Reading Time: 2 minutes
It took almost a decade for Anthony Doerr’s Pulitzer Prize-winning and bestselling novel, All the Light We Cannot See, to make it to the screen. The sprawling World War-ll epic is about the unlikely connection between blind French girl and a young German soldier trapped in the coastal town of Saint-Malo during the brutal Nazi occupation of France. It needed more than a normal feature length and works well in the mini series format,
In the show created by Shawn Levy and Stephen Knight, some changes have been made to the novel, but the casting of the actually sight impaired Aria Mia Loberti as the blind protagonist, Marie-Laure LeBlanc, is an apt choice. She is left alone in the attic of a crumbling mansion as her father and uncle disappear.
The town’s starving residents also have to face nightly bombings by Allied Forces targeting Nazi outposts and are locked in by the Nazis to prevent them from leaving. Amidst the chaos, Marie-Laure broadcasts appeals for her father and uncle’s return and also reads pages from a Braille copy of Jules Verne’s 20,000 Leagues Under the Sea, which the Nazis rightly suspect, is a way of sending out coded messages to the French Resistance,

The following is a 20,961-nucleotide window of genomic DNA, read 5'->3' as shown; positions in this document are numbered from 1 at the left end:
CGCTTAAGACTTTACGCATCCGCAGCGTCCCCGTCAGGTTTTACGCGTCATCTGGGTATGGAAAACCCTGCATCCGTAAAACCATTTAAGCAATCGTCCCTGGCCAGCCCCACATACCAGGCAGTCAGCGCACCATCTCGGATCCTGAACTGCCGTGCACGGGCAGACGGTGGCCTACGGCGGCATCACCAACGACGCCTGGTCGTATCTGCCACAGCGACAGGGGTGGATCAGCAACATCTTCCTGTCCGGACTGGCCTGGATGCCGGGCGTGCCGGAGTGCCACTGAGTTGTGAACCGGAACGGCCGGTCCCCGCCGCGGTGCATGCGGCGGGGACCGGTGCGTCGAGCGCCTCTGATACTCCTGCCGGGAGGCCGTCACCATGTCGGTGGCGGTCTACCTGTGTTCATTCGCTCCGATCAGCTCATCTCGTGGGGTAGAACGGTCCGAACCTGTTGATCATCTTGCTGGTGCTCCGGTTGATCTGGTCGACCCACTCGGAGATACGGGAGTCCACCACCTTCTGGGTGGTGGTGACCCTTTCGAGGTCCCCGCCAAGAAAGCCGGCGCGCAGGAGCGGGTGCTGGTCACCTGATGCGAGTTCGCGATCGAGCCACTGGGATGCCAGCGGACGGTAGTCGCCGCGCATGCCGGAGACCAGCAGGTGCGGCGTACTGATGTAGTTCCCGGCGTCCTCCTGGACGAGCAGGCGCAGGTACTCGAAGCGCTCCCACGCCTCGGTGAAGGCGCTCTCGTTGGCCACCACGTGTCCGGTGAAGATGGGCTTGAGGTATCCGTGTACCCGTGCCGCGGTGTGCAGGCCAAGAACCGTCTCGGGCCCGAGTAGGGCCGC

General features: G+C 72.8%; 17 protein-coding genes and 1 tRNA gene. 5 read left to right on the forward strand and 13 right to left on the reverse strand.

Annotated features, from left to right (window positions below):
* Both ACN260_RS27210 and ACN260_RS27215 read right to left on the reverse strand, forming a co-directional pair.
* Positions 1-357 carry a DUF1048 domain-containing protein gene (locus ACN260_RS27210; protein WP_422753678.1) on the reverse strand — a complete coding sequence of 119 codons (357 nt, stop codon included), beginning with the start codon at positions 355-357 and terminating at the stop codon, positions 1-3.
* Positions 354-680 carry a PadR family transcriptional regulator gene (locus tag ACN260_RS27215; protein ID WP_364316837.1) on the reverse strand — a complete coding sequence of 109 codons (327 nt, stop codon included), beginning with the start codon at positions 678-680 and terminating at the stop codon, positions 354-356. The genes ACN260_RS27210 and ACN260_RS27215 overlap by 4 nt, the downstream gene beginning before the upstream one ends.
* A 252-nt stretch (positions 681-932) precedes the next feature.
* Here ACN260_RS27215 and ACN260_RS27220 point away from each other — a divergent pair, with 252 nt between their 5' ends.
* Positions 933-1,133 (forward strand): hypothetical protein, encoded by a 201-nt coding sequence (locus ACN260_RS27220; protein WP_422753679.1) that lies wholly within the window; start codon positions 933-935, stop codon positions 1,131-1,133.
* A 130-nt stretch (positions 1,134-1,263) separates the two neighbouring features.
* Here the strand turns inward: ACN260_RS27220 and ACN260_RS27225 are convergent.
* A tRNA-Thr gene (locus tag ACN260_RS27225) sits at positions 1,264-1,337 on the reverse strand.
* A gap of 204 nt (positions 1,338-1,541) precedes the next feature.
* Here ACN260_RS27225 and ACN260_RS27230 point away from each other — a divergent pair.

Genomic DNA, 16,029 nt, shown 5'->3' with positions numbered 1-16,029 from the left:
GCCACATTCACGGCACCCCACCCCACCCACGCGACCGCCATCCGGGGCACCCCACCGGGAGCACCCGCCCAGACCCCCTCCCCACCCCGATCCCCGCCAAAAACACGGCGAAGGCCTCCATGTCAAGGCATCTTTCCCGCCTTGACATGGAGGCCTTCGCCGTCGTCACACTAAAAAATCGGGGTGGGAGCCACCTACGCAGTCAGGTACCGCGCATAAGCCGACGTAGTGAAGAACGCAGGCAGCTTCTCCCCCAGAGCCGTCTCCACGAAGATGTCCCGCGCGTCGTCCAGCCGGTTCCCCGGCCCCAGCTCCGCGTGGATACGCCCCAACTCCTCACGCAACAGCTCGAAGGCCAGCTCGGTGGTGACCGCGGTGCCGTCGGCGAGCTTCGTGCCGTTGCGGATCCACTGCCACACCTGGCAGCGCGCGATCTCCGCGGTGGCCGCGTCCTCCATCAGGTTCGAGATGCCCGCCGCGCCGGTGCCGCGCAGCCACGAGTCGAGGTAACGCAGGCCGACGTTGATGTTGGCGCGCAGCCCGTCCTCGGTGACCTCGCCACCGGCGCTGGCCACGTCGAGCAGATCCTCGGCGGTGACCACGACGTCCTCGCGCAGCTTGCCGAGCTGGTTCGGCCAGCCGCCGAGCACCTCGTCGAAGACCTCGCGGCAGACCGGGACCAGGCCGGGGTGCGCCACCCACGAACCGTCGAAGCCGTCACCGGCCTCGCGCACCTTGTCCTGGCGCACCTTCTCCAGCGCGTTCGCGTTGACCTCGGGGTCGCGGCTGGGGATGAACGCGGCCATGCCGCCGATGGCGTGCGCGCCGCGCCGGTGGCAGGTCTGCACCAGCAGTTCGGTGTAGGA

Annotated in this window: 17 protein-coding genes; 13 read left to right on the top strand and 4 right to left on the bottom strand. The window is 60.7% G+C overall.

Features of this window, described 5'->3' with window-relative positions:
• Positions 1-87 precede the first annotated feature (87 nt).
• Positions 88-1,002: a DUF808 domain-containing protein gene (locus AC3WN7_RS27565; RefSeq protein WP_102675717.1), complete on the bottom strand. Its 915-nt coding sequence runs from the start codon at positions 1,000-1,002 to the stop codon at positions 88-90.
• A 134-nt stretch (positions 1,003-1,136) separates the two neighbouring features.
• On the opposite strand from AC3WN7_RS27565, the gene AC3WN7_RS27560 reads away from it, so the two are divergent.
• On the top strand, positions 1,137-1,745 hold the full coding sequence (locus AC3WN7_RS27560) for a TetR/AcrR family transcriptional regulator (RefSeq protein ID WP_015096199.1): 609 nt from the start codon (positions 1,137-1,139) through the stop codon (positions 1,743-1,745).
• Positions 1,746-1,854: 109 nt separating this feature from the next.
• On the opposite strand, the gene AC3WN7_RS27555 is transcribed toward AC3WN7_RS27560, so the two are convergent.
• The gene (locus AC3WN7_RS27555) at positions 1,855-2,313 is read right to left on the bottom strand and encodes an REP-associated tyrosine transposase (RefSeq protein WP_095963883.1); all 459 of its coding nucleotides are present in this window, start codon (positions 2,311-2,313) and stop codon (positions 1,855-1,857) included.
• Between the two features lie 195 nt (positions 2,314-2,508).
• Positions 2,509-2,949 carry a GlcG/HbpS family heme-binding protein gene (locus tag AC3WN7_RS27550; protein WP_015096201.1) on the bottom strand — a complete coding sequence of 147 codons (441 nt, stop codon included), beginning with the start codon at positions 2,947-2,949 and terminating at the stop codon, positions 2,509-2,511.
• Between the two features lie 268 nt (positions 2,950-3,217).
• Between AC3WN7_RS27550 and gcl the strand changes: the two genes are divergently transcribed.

When she was a child, her father Daniel (Mark Ruffalo), who worked at the natural history museum of Paris built a scale model of the city and taught her to find her way around using sound and touch.
He also told her the legend of the cursed Sea of Flames diamond, that offers immortality to anyone who handles it, but causes untold misery to their loved ones. Years after this, when the Germans attacked and the LeBlancs fled to Saint-Malo, Daniel took the gem with him to prevent it from falling into Nazi hands. The scent of fortune brings sadistic Nazi gemologist Sergeant Major Reinhold von Rumpel (Lars Eidinger) to Saint-Malo, looking for her.
In the basement of a bombed-out hotel, German soldier Werner Pfennig (Louis Hofmann) listens to her voice on the same frequency as a children’s science radio programme created by Marie-Laure’s great-uncle Etienne (Hugh Laurie). The radio helped Werner survive the horrors of an orphanage and training in a brutal German military camp. He is forced to join the Nazis, as a radio communications expert, but refuses to give up the coordinates to Marie-Laure’s home to protect her from summary execution.
It is not something as trite as a love story between the two teenagers, however; for those who may have read and remember the book, there is a kind of spiritual bonding through the devastation of war that has destroyed their lives. Screen adaptations of complex—even one as beautifully shot and designed as this one—tend to flatten out nuance. The performances are not flawless either—with everybody speaking in British-accented English and adopting saccharine-y tones. But it is worth four hours of viewing time.
All The Light We Cannot See
Created by: Stephen Knight and Shawn Levy
Cast: Ari Mia Loberti, Louis Hoffman